Craig Rajgopaul writes for our monthly column “View from Littleton Chambers” in Tolley’s Employment Law Newsletter. This article first appeared in the September 2015 edition.
In Ramphal v Department for Transport, the
Employment Appeal Tribunal (EAT) provided clear guidance on the extent of the
role that human resources (HR) departments may legitimately perform during a disciplinary
The respondent appointed Goodchild, a manager with no experience of
conducting disciplinary procedures, to investigate possible misconduct in
relation to the expenses the claimant, Ramphal, had claimed and his use of hire
cars. Goodchild made several findings in Ramphal’s favour in the first draft of
his investigation report, including that the misuse of hire cars was “not
deliberate” and that the explanations given by the claimant in respect of
expenditure on petrol were “plausible”. Goodchild’s first report concluded that
Ramphal was guilty of misconduct rather than gross misconduct and that he
should be given a final written warning as to his future conduct.
Following meetings with HR (but without any further evidence being
uncovered), the findings Goodchild made in Ramphal’s favour were removed from
the report; the final report concluded that Ramphal had knowingly misused his
employer’s credit card and was guilty of gross misconduct. Goodchild decided
Ramphal should be summarily dismissed on the basis of his final report.
The employment tribunal was “particularly exercised” by the apparent
changes of mind by Goodchild, but ultimately concluded that Goodchild had taken
the decision himself and that the dismissal was fair.
On appeal to the EAT, Mr Ramphal relied upon the Supreme Court’s
decision inWest London Mental Health NHS Trust v Chhabra
UKSC 80, which held that there was an implied contractual right to a fair
disciplinary process, and that — while HR could provide advice on questions of
procedure, including ensuring that all necessary matters have been addressed in
a manner which achieves clarity — “the report had to be the product of the case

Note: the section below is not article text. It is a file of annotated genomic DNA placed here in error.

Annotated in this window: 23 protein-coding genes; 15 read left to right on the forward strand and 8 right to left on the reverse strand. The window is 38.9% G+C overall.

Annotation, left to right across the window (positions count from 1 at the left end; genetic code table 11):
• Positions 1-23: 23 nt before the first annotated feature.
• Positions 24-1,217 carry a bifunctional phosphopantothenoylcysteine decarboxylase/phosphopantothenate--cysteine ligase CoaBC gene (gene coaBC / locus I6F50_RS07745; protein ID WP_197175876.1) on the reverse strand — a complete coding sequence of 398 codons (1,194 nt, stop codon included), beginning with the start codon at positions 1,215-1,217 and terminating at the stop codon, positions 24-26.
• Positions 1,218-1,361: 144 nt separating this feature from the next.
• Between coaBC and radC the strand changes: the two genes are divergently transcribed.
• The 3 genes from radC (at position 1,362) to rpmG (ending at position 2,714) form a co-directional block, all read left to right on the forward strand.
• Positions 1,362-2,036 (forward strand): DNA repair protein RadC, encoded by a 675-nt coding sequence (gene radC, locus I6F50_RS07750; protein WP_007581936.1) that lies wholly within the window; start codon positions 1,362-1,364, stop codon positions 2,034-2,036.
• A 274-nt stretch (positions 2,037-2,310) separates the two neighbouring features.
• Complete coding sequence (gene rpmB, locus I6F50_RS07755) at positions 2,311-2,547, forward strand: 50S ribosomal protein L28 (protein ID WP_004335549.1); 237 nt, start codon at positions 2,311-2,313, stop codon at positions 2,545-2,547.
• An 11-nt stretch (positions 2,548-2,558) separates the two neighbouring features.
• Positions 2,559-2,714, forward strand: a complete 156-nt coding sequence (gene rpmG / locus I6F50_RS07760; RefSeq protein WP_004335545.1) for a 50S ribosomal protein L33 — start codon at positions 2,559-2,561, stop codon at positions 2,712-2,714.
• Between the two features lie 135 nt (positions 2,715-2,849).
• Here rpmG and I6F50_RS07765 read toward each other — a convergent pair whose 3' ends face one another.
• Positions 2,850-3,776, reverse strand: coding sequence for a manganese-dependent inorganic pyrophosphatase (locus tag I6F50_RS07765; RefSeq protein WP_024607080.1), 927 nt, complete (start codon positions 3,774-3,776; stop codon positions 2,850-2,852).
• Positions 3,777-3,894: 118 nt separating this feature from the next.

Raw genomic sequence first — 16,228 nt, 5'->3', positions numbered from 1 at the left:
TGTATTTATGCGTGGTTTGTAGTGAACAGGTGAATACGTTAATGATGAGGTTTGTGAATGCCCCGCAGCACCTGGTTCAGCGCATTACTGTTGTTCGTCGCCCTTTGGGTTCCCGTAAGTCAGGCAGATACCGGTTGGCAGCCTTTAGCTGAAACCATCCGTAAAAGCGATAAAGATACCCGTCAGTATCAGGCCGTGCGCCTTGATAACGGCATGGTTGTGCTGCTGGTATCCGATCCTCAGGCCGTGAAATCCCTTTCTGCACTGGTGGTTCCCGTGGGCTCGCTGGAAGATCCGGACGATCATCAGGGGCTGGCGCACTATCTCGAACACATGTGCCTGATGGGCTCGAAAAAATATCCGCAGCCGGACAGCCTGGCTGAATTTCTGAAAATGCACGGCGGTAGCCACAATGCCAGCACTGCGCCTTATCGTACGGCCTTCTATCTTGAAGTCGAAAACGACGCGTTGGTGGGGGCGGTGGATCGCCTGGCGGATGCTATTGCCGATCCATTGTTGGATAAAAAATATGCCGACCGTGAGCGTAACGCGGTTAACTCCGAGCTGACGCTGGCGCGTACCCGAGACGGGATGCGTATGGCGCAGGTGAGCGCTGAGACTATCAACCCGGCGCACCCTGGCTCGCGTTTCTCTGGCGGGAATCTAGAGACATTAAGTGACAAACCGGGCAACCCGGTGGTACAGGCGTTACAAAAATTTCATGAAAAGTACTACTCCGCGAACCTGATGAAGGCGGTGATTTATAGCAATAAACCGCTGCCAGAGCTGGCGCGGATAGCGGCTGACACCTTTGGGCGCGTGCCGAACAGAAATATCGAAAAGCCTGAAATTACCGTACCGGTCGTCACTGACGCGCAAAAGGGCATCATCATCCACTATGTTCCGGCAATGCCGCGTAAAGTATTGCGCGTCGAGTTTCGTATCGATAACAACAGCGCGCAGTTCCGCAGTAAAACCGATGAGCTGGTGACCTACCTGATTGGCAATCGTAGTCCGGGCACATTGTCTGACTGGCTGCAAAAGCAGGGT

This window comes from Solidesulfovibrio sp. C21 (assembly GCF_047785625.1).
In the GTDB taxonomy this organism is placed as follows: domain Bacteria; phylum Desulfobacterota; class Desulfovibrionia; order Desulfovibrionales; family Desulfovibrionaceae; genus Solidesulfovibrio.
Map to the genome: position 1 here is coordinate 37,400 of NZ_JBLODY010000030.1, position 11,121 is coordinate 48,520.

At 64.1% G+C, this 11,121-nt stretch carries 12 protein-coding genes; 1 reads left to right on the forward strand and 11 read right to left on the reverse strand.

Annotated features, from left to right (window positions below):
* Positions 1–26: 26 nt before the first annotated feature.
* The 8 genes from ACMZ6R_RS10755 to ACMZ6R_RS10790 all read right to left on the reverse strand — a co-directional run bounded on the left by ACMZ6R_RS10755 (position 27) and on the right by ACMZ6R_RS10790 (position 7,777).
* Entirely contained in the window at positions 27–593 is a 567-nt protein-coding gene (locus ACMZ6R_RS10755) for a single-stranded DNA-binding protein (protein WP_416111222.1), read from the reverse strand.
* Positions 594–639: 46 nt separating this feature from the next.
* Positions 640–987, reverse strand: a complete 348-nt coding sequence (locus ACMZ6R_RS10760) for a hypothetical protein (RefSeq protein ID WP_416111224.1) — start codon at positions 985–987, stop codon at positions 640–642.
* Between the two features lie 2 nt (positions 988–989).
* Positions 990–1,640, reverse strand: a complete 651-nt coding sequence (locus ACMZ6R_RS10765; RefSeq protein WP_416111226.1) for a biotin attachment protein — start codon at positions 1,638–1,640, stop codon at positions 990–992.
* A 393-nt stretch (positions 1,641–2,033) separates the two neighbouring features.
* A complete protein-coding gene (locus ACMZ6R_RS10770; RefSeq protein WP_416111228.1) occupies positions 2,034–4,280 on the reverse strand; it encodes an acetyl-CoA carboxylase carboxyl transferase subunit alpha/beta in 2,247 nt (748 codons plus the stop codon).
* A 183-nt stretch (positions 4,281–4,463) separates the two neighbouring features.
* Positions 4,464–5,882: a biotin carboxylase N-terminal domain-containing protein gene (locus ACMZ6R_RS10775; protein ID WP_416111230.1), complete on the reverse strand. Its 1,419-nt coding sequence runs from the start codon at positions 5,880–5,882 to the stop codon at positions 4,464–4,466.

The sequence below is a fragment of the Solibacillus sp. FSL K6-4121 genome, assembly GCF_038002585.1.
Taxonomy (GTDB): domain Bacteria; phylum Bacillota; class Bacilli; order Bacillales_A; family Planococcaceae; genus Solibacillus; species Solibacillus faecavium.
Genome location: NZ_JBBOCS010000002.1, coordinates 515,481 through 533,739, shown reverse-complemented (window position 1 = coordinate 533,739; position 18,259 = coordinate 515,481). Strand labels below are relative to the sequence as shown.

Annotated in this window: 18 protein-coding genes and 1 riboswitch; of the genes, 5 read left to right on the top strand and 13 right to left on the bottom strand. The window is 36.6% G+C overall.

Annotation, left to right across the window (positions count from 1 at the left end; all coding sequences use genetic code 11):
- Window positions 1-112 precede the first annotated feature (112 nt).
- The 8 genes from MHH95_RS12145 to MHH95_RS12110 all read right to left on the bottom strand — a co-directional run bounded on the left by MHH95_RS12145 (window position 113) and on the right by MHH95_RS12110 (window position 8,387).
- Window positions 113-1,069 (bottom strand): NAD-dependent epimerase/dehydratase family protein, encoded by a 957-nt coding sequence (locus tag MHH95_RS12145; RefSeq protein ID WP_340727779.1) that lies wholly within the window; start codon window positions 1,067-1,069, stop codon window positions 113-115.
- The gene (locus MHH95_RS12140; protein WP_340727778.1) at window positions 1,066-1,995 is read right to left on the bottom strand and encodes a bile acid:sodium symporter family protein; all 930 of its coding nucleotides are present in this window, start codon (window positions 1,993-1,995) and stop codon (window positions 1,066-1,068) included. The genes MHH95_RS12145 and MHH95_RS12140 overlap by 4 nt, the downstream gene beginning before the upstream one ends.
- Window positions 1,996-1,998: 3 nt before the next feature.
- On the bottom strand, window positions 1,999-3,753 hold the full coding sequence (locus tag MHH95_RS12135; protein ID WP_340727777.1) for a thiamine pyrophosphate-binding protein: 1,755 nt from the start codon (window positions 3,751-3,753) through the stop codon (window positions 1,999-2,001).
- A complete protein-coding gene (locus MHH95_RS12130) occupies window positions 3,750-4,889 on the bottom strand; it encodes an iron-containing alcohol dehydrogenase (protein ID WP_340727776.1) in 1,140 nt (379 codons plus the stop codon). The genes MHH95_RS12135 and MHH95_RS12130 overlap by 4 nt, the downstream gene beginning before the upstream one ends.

The EAT allowed the appeal on the basis that there appeared to be a
strong case that HR had significantly overstepped the permitted boundaries of
its involvement, and in doing so gave the following important guidance:
- An investigating officer is entitled
to call for advice from HR, but HR must be “very careful” to limit advice
essentially to questions of law and procedure and process and to avoid straying
into areas of culpability.
- HR can give advice in respect of
consistency (eg, advising what other decisions have been taken by the employer
on similar facts) but must not advise on what the appropriate sanction is in
respect of the investigator (or decision-maker)’s findings of fact. “It was not
for human resources to advise whether the finding should be one of simple
misconduct or gross misconduct.”
- An employee facing disciplinary
charges and a dismissal procedure is entitled to assume that the decision will
be taken by the appropriate officer, without having been lobbied by other
parties as to the findings he should make as to culpability. He should be
given: notice of any changes in the case he has to meet so that he can deal
with them; notice of representations made by others to the dismissing officer
that go beyond legal advice; and advice on matters of process and procedure.
- If the integrity of the decision to
dismiss has been influenced by persons outside the procedure it will be unfair,
all the more so if the claimant has no knowledge of it.
My experience is that HR professionals frequently go well beyond the
bounds of what the EAT has now clarified are the limits of HR’s proper
involvement. Going forwards, HR professionals need to heed the EAT’s guidance
on the extent of the advice that HR may provide and must resist the temptation
to influence findings as to culpability/sanction (or if they do so, inform the
employee and give them the chance to comment). Employers should also remember
that draft reports produced for the purposes of seeking legal advice from a
qualified lawyer (but not from HR), and the contents of the lawyer’s advice,
will be privileged and not seen by the tribunal. Privileged advice may avoid
some of the difficulties faced by the employer in this case.